Covid: Indonesian markets discovered slaughtering and selling live bats, rats and dogs

Exclusive: ‘Insanitary’ markets continue to function unaffected by pandemic, in defiance of call by World Health Organisation to curb risks

Jane Dalton
Sunday 11 July 2021 21:47
Comments
Traders seen selling dead bats, live ducks and dyed chicks

Street stalls in Indonesia have been found still slaughtering and selling an array of animals including bats – more than a year after markets in China selling the creatures were first identified as a likely source of Covid-19.

Chinese authorities shut down the market in Wuhan and outlawed sales of live animals on the street in an effort to clean up the country’s reputation after the coronavirus outbreak.

Scientists suspect the virus originated in bats on sale at Wuhan and jumped to humans via other species, possibly pangolins.

But investigators on the island of Sulawesi – one of the country’s largest – discovered sellers touting bats and rats, alongside pigs, dogs, snakes, frogs, chickens and ducks.

Many were seen crammed tightly into cages or being tied up or blowtorched.

Traders were also selling chicks that had been dyed bright colours to be kept as pets but that were unlikely to survive.

Sources told the investigators from animal welfare organisation Four Paws that the markets have continued to function unaffected by the pandemic, even though the World Health Organisation has called for live animal street sales to be ended.

Experts say the insanitary conditions of live-animal markets are breeding grounds for zoonotic diseases, those that can jump from animals to humans.

Cramming species into cages in unnatural conditions drastically raises animals’ stress levels, which makes them more susceptible to disease.

And putting in close contact animal types that would never normally meet in the wild increases the chances of viruses moving between species.

The witnesses, who visited three markets, said the conditions were insanitary and cruel.

Bats, dogs and birds were found in high numbers at Langowan market and Karombasan market, and many bats were found at Beriman market, as well as rats, a pile of snakes and the dyed chicks – a “brutal and toxic” sales gimmick to entice parents to buy them for their children.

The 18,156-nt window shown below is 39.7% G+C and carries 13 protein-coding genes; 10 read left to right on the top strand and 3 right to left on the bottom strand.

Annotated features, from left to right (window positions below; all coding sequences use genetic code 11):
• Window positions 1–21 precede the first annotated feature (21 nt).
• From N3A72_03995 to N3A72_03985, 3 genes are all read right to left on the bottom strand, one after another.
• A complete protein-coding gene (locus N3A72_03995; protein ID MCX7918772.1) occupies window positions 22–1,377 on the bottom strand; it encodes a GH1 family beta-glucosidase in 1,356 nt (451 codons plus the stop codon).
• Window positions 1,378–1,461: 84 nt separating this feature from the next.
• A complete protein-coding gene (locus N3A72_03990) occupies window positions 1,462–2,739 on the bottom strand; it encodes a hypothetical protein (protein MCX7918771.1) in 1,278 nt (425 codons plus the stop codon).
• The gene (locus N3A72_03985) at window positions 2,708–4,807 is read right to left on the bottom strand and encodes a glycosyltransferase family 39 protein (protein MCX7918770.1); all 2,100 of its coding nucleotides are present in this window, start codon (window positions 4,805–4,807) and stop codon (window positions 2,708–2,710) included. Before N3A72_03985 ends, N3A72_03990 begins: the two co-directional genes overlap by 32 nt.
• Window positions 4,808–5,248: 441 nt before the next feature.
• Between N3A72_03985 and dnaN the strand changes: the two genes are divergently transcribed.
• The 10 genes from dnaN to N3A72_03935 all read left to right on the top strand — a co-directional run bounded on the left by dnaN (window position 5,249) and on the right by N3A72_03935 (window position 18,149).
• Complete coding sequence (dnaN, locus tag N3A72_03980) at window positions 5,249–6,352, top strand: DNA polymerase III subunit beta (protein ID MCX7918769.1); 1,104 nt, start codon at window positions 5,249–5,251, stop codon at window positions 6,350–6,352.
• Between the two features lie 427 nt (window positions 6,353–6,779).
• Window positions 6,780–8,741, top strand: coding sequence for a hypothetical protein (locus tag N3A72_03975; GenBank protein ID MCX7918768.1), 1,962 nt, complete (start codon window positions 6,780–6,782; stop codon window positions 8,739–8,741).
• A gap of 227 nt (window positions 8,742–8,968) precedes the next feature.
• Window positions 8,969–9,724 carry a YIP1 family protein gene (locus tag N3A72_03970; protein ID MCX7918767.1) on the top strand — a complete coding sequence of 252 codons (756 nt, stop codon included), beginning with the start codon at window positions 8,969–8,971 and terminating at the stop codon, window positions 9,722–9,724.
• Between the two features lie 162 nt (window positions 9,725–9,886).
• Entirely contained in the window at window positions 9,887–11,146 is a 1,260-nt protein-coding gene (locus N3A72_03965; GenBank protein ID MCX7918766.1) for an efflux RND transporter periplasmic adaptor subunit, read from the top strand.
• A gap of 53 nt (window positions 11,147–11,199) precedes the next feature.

Injured dogs were crammed together in tiny cages, waiting to be slaughtered.

Workers were not wearing gloves when they handled dead or live animals, and stalls were “partly covered with animal body parts and the floors with puddles of blood and maggots”, Four Paws reported.

A trader sells live ducks and carcasses of newly killed animals

One investigator said: “Covid-19 should make us pay more attention to how we treat animals. Keeping various stressed species in close proximity in cruel and unsanitary conditions, the brutal handling and slaughtering and the resulting waste and fluids are the perfect breeding ground for zoonotic diseases.”

After China’s live-animal markets were linked to the emergence of the coronavirus, governments worldwide faced a clamour of calls to ban live animal slaughter markets.

Scientists have warned the way animals are reared for consumption – both in cramped markets and on industrial farms - creates the risk of pandemics that would make Covid look like a “dress rehearsal”.

Boris Johnson’s then-fiancee Carrie Symonds backed a global movement to pressure world governments into banning the world’s trade in wildlife.

The WHO says that globally about a billion cases of illness and millions of deaths occur every year from zoonoses and that 75 per cent of emerging zoonotic infectious diseases originate in wild animals.

Ebola was traced to people eating bats, and HIV was believed to have emerged from people eating chimpanzee meat.

On the one-year anniversary of Covid-19 being declared a pandemic earlier this year, Four Paws accused the UN and governments of tackling the symptoms but not the root cause of the pandemic.

Dead bats on sale

Register for free to continue reading

Registration is a free and easy way to support our truly independent journalism

By registering, you will also enjoy limited access to Premium articles, exclusive newsletters, commenting, and virtual events with our leading journalists

Please enter a valid email
Please enter a valid email
Must be at least 6 characters, include an upper and lower case character and a number
Must be at least 6 characters, include an upper and lower case character and a number
Must be at least 6 characters, include an upper and lower case character and a number
Please enter your first name
Special characters aren’t allowed
Please enter a name between 1 and 40 characters
Please enter your last name
Special characters aren’t allowed
Please enter a name between 1 and 40 characters
You must be over 18 years old to register
You must be over 18 years old to register
Opt-out-policy
You can opt-out at any time by signing in to your account to manage your preferences. Each email has a link to unsubscribe.

Already have an account? sign in

By clicking ‘Register’ you confirm that your data has been entered correctly and you have read and agree to our Terms of use, Cookie policy and Privacy notice.

This site is protected by reCAPTCHA and the Google Privacy policy and Terms of service apply.

Join our new commenting forum

Join thought-provoking conversations, follow other Independent readers and see their replies

Comments

Thank you for registering

Please refresh the page or navigate to another page on the site to be automatically logged in